Pruning shears

Not a really recent XKCD cartoon (but otherwise which is the meaning of my beloved “random” button on the webpage?), but very keen (ok, probably only for space-oriented guys). Or at least sufficient to wake up my loitering on the space elevator concept. The web is full of papers more or less serious, pictures and reference, e.g. here a nice chronicle of the idea.XKCDspaceelevThe cartoon emphasizes the most important (probably), real (for sure) big issue, single point failure on the whole system (of course not the only one): the tether! Yes, carbon nanotubes are very tough (and ultra-thin, diamond nanothreads, even stronger and stiffer than carbon nanotubes are under development), a double cable redundancy can be implemented (really?), security margins will be taken, but what about the wonderful idea of someone bringing pruning shears (and I don’t want to think about how interesting it would become for any kind of “terrorist attacks” …)? And what about who is running the infrastructure, its location, its ownership, under wich law it fits (… really a modern Babel)?

The science fiction idea (counting among tis fathers Clarke, Tsiolkovsky, Artsutanov) of having a giant cable held in place by Earth rotation to send people and payloads into space (up to geostationary Earth orbit, I mean 35768 km above the Earth surface!) only poses tons of technical challenge although theoretically perfectly feasible. It’s fascinating to think that right now it seems easier and safer to have people and/or payload sit on huge tanks of explosives instead than an old fashion cable-elevator (ah, please, be carefull to the radiation belts if you want to take up people…).

The biggest issue is of course the cable that has to be extremely long, flexible, robust, support not just its own weight (already not enough) but also the capsule weight, withstand a wide array of shearing forces, resist to micormeteroid impacts (although assuring a reduction of further debris generation), experience a thermal excursion of hundreds of degrees, etc. Let’s go over number and unit of measure, but, in short, nothing similar there (still) exists on Earth.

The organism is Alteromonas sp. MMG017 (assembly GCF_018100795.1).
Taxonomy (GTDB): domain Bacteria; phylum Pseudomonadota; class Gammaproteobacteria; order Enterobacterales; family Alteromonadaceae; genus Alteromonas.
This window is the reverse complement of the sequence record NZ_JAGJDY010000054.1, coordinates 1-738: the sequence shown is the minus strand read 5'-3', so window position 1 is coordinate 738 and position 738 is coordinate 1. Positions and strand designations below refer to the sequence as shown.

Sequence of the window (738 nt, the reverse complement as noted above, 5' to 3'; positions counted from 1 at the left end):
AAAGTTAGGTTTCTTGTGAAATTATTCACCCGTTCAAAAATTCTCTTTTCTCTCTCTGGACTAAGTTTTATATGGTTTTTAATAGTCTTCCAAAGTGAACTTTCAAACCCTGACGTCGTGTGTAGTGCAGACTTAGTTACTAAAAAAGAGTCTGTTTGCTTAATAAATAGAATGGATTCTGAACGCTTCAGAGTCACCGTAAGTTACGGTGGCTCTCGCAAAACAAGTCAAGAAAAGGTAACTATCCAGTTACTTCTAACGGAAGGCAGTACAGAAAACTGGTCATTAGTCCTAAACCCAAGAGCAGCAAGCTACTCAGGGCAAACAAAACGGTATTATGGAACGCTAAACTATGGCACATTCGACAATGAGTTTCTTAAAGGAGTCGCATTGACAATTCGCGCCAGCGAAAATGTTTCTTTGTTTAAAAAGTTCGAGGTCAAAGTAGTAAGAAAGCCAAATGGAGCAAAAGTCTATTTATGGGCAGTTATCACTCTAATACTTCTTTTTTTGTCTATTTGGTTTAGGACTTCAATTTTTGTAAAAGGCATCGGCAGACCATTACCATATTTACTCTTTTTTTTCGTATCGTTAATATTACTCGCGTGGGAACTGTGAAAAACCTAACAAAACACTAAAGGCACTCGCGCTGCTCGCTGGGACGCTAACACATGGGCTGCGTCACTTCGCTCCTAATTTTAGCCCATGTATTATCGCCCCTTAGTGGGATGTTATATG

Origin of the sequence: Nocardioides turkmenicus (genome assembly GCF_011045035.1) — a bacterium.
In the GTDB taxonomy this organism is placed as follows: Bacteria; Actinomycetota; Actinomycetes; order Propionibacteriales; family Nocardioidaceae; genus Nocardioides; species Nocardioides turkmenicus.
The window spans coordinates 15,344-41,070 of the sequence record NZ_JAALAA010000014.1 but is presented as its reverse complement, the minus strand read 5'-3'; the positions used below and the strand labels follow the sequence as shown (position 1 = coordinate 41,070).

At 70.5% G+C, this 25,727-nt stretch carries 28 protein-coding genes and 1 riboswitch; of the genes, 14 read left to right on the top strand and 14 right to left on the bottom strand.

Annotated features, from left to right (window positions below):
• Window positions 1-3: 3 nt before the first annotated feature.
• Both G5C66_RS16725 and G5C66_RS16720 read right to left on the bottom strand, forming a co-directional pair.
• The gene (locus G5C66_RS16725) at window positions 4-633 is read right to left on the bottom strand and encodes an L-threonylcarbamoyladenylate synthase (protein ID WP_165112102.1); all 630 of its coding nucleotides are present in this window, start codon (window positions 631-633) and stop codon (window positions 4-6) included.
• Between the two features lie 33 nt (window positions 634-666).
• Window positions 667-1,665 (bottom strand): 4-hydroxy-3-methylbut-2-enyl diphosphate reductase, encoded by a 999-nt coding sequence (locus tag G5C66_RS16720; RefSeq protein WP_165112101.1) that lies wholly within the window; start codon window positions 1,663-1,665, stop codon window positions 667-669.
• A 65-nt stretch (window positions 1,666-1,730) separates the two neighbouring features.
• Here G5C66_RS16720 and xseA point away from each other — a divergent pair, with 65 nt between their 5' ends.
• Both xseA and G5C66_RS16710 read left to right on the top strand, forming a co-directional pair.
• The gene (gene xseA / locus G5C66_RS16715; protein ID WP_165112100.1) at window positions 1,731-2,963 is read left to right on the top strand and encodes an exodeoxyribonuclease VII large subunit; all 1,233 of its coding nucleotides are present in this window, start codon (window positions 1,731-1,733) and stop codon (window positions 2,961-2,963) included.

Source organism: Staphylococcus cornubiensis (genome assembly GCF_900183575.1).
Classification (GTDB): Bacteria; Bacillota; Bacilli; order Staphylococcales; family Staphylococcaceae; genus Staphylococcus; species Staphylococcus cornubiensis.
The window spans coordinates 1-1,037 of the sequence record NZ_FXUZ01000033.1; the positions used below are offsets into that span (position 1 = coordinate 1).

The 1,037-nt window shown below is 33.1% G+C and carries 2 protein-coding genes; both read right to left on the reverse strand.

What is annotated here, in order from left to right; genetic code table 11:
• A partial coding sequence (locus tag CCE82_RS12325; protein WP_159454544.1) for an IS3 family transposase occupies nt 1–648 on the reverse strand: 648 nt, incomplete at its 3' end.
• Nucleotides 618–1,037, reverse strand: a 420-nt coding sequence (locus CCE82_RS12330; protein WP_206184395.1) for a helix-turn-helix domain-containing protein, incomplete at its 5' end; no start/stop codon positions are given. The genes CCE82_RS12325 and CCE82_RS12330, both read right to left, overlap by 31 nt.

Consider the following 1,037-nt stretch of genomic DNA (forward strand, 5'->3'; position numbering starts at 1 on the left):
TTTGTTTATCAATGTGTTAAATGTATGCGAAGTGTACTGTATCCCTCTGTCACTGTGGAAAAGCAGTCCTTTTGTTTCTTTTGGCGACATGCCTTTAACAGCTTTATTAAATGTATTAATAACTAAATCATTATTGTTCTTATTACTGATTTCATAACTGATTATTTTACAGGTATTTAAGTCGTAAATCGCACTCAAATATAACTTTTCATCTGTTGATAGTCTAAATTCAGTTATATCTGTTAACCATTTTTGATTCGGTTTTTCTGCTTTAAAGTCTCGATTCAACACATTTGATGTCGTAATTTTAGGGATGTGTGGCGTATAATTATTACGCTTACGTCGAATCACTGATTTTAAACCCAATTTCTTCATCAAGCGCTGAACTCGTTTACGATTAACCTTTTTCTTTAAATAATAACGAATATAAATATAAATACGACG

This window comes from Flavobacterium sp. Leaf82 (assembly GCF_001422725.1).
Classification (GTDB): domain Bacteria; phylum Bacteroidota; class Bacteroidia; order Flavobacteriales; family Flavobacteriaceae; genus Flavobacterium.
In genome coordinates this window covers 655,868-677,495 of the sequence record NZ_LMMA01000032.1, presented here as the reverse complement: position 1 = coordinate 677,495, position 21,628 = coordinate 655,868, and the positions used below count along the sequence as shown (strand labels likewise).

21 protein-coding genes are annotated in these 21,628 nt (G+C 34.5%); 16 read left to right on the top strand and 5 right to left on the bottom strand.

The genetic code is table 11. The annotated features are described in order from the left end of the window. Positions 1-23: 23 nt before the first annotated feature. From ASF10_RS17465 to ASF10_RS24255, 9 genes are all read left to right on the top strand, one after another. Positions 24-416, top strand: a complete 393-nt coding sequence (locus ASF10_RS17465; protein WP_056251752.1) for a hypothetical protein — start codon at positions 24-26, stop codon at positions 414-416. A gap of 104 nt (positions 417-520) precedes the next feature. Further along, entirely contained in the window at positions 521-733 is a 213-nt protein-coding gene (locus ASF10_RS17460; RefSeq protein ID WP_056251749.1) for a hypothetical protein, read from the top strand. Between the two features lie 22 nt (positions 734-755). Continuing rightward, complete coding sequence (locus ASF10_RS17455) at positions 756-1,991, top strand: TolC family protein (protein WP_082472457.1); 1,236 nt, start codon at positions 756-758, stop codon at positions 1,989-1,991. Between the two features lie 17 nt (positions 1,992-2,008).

Awesome enough is also the (estimated!) cost. Let’s assume we have such elevator already build (non-recurring costs? what?) instead of 20000$ required for bringing one kg in GEO, it would cost only 500$ (IAA report)! Let’s say that it is exactly what I mean for “enabling technology” and if on Earth it sounds too complicate, why shouldnt we start from the Moon with the Moonelevator?

Concluding quote, from E. Land “Don’t undertake a project unless it is manifestly important and nearly impossible”.


PS. “This is extremely complicated. I don’t think it’s really realistic to have a space elevator […]  it would be easier to have a bridge from LA to Tokyo”. If even Elon Musk believes it is a too far-fetched idea (here)…

PPSS. And from wiki “Other concepts related to a space elevator (or parts of a space elevator) include an orbital ring, a pneumatic space tower, a space fountain, a launch loop, a Skyhook, a space tether, and a buoyant SpaceShaft”.I’ll have a look into these Easter eggs more in detail.

PPSS @ 21.08.15. Also patents are coming… The (canadian) Thot Technology Inc asked for a patent for a 20 km tower to be used as a sort of space elevator. The top of the tower is a space port assuring 30% propellant saving for space travels. The tower is “pneumatically pressurized and actively-guided over its base” and equipped with a 20 km electrical elevator for astronauts. Easy, isnt’it?!


PPSS @ 10.11.15.

Recently I spotted the poster below.


It seems that people are actually working on the space elevator concept! not just for the concept of operation, modelling, fund raising and similar, but in the lower right corner of the poster (that’s what drew my attention) there are shown a couple of PROTOTYPES of key components of the elevator. This means that someone spent his money for moving further toward the idea realization!

However I had the change to talk with one of the poster’s author that revealed me that for the time being the “International Space Elevator Consortium” is actually a self-funded bunch of enthusiastic people (although it seems at some philanthropist offered one-two millions dollar that have not been seen yet…). Let’s see what happen.



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